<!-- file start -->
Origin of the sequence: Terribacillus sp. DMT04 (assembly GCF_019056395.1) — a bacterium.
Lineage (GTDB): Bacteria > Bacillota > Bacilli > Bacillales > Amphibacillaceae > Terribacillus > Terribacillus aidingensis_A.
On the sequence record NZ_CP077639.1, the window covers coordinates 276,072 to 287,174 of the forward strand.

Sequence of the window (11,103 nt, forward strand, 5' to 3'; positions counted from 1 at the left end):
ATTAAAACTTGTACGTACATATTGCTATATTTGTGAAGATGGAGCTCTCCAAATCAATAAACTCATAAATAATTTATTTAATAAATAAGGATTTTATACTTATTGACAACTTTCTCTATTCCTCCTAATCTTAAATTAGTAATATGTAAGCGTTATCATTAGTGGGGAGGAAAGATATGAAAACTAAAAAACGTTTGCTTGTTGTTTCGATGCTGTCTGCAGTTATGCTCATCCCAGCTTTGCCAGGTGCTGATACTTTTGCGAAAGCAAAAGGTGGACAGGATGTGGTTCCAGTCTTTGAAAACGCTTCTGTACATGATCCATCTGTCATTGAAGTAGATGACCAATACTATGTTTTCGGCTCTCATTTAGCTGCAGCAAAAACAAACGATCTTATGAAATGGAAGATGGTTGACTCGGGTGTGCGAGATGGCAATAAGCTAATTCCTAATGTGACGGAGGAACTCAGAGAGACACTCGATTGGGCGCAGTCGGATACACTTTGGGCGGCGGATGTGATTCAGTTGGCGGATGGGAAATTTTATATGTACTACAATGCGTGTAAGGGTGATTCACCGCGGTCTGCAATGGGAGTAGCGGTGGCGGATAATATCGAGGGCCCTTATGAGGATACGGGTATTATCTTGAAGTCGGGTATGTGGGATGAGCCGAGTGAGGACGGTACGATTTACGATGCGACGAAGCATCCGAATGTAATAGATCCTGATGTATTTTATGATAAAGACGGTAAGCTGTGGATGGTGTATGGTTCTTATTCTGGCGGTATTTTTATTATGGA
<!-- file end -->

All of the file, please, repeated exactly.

Origin of the sequence: Terribacillus sp. DMT04 (assembly GCF_019056395.1) — a bacterium.
Lineage (GTDB): Bacteria > Bacillota > Bacilli > Bacillales > Amphibacillaceae > Terribacillus > Terribacillus aidingensis_A.
On the sequence record NZ_CP077639.1, the window covers coordinates 276,072 to 287,174 of the forward strand.

Sequence of the window (11,103 nt, forward strand, 5' to 3'; positions counted from 1 at the left end):
ATTAAAACTTGTACGTACATATTGCTATATTTGTGAAGATGGAGCTCTCCAAATCAATAAACTCATAAATAATTTATTTAATAAATAAGGATTTTATACTTATTGACAACTTTCTCTATTCCTCCTAATCTTAAATTAGTAATATGTAAGCGTTATCATTAGTGGGGAGGAAAGATATGAAAACTAAAAAACGTTTGCTTGTTGTTTCGATGCTGTCTGCAGTTATGCTCATCCCAGCTTTGCCAGGTGCTGATACTTTTGCGAAAGCAAAAGGTGGACAGGATGTGGTTCCAGTCTTTGAAAACGCTTCTGTACATGATCCATCTGTCATTGAAGTAGATGACCAATACTATGTTTTCGGCTCTCATTTAGCTGCAGCAAAAACAAACGATCTTATGAAATGGAAGATGGTTGACTCGGGTGTGCGAGATGGCAATAAGCTAATTCCTAATGTGACGGAGGAACTCAGAGAGACACTCGATTGGGCGCAGTCGGATACACTTTGGGCGGCGGATGTGATTCAGTTGGCGGATGGGAAATTTTATATGTACTACAATGCGTGTAAGGGTGATTCACCGCGGTCTGCAATGGGAGTAGCGGTGGCGGATAATATCGAGGGCCCTTATGAGGATACGGGTATTATCTTGAAGTCGGGTATGTGGGATGAGCCGAGTGAGGACGGTACGATTTACGATGCGACGAAGCATCCGAATGTAATAGATCCTGATGTATTTTATGATAAAGACGGTAAGCTGTGGATGGTGTATGGTTCTTATTCTGGCGGTATTTTTATTATGGA